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Explaining the Divisibility Rule for 7

Date: 02/26/2003 at 10:40:57
From: Abhay Dang
Subject: Proving divisibility rule for 7

I found in the Dr. Math FAQ the rule for divisibility of a number 
by 7. 

   Why do these 'rules' work?
   http://mathforum.org/k12/mathtips/division.tips.html 

Please explain (prove) why the following rules work.

Rule 1) Divide the number into groups of 3 starting from the right and 
give these groups alternating +/- signs. Apply the rule again if 
necessary until you get a three-digit number. The original number is 
divisible by 7 if this sum is. Eg. for 123456789 => 789 - 456 + 123 

Rule 2) To know if a number is a multiple of seven or not, we can use 
also 3 coefficients (1, 2, 3). We multiply the first number starting
from the ones place by 1, then the second from the right by 3, the
third by 2, the fourth by -1, the fifth by -3, the sixth by -2, the
seventh by 1, and so forth.

Example: 348967129356876. 
6 + 21 + 16 - 6 - 15 - 6 + 9 + 6 + 2 - 7 - 18 - 18 + 8 + 12 + 6 = 16 
means the number is not multiple of seven.

So the pattern is as follows: for a number onmlkjihgfedcba, calculate
a + 3b + 2c - d - 3e - 2f + g + 3h + 2i - j - 3k - 2l + m + 3n + 2o.

Example:  348967129356874.

Below each digit let me write its respective figure.

3  4  8  9  6  7  1  2  9  3  5  6  8  7  4 
2  3  1 -2 -3 -1  2  3  1 -2 -3 -1  2  3  1

(3*2) + (4*3) + (8*1) + (9*-2) + (6*-3) + (7*-1) + 
(1*2) + (2*3) + (9*1) + (3*-2) + (5*-3) + (6*-1) + 
(8*2) + (7*3) + (4*1) =  14 -- a multiple of seven.

Kindly explain and prove why these rules work.

Best regards
Abhay Dang


Date: 03/04/2003 at 13:02:51
From: Doctor Peterson
Subject: Re: Proving divisibility rule for 7

Hi, Abhay.

The key here is that

    1000 = 7*143 - 1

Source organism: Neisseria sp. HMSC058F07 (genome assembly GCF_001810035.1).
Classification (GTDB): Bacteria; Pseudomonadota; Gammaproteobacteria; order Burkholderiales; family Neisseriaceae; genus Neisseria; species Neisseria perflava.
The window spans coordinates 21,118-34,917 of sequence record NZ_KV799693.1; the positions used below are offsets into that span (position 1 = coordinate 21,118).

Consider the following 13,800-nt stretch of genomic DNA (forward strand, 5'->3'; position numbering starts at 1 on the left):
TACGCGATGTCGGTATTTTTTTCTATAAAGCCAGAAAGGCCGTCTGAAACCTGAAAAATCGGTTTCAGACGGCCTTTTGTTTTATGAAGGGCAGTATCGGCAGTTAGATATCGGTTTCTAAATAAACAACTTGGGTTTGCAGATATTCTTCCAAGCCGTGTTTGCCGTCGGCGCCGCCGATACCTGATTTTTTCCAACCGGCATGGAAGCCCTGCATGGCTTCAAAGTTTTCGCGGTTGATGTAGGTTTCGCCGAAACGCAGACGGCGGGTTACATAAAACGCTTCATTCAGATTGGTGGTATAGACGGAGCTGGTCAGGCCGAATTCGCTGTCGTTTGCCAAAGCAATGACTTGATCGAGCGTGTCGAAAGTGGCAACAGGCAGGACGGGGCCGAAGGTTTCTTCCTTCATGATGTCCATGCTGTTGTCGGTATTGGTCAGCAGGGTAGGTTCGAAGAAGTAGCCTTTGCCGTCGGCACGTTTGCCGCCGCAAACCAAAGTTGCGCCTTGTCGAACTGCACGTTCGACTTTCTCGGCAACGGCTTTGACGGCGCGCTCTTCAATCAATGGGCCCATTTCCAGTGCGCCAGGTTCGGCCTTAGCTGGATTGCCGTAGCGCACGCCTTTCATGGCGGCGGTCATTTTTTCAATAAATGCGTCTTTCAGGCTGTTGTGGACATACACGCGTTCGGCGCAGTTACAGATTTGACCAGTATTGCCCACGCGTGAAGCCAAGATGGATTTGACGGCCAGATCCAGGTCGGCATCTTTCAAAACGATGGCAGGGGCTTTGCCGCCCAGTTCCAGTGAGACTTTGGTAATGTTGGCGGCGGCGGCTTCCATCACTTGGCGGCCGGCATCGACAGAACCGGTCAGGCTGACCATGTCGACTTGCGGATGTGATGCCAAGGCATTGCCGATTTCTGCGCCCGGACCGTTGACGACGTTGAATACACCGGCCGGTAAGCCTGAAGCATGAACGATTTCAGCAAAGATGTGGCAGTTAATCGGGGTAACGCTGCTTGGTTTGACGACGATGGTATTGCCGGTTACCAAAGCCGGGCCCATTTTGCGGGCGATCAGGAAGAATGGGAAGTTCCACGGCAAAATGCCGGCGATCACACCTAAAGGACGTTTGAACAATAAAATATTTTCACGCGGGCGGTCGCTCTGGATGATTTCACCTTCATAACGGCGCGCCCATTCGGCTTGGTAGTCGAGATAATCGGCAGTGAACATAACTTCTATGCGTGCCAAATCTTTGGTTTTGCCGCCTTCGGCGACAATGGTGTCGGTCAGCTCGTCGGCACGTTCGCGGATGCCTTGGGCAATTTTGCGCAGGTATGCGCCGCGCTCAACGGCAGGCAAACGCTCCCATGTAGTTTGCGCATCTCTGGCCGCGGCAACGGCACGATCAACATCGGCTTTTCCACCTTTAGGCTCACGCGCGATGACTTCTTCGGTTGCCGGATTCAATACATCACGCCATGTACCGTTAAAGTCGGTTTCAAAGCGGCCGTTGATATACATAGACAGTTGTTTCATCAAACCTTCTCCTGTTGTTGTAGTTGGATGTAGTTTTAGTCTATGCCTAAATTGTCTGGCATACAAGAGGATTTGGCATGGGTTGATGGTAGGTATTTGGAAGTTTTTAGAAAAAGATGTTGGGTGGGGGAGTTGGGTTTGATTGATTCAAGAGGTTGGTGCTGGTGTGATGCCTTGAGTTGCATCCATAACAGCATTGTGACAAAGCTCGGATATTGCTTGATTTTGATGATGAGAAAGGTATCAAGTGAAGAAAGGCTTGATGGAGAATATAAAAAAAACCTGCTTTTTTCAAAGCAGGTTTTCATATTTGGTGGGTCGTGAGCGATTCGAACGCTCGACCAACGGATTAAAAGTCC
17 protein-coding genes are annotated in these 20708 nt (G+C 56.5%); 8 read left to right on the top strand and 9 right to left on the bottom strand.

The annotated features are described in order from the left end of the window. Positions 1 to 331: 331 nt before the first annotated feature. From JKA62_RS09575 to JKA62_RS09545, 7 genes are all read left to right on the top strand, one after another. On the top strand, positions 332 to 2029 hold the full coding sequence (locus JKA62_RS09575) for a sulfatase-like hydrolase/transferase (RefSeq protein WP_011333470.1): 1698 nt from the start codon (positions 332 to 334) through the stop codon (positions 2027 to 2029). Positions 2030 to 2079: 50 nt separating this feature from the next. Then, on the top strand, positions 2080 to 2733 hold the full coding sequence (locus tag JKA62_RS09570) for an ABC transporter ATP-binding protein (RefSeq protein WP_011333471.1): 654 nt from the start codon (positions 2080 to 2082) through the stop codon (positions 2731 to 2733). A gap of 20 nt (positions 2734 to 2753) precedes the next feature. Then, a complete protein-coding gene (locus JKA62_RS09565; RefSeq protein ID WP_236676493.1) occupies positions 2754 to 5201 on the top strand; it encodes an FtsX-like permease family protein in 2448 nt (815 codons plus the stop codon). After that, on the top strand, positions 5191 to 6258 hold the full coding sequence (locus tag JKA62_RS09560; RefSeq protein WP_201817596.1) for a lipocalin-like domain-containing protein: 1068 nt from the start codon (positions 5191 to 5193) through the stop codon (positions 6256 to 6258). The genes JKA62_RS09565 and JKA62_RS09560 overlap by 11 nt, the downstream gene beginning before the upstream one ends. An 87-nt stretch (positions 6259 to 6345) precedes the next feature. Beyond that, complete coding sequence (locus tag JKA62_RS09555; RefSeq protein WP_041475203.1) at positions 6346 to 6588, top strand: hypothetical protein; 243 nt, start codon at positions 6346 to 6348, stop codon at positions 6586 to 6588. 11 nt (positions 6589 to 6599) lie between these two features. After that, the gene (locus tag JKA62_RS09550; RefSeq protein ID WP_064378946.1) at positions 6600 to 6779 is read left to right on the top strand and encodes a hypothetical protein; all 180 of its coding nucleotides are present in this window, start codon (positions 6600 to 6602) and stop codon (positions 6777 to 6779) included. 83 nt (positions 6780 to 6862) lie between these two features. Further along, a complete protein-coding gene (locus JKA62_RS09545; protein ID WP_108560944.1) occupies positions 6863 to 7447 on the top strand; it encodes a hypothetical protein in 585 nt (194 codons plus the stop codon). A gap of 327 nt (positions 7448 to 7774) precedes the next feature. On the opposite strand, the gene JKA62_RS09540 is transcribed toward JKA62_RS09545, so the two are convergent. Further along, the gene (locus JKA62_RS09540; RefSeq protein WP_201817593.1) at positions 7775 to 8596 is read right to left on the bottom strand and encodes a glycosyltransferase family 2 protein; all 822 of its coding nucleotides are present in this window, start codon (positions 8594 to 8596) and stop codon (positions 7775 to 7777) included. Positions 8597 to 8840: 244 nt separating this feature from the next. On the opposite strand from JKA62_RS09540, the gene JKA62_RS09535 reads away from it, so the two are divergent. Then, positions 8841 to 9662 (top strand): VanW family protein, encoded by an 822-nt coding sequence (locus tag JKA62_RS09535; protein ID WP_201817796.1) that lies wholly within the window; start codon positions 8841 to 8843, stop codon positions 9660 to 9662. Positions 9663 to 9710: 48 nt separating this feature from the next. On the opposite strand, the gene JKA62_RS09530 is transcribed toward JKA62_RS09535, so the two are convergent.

Consequently,

    1000^2 = (7*143 - 1)^2 = 7^2*143^2 - 2*7*143 + 1

If you think about how higher powers work, you will see that

    1000^1 = 7A - 1
    1000^2 = 7B + 1
    1000^3 = 7C - 1

and so on (where A, B, C, and so on are some whole numbers).

This can be better expressed in terms of modular arithmetic, if you 
are familiar at all with that; 1000^n is congruent (mod 7) to -1 when 
n is odd, and to +1 when n is even.

So looking at the number "abc,def,ghi", and calling the numbers "abc," 
"def," and "ghi" X, Y, and Z respectively, we can write it as

    1000^2 X + 1000 Y + Z

which is equal to

    (7B+1)X + (7A+1)Y + Z = 7(BX + AY) + (X - Y + Z)

Do you see that this will be divisible by 7 if and only if X-Y+Z is 
divisible by 7? The same pattern continues for additional digits.

>Rule 2) 

This is very similar, using the facts that

       1 =         1
      10 = 7*1   + 3
     100 = 7*14  + 2
    1000 = 7*143 - 1

Can you fill in the rest of the reasoning?

If you have any further questions, feel free to write back.

- Doctor Peterson, The Math Forum
  http://mathforum.org/dr.math/ 


Date: 03/05/2003 at 10:01:53
From: Abhay Dang
Subject: Thank you (Proving divisibility rule for 7)

Thanks a lot. You've been of great help !
Associated Topics:
Middle School Division

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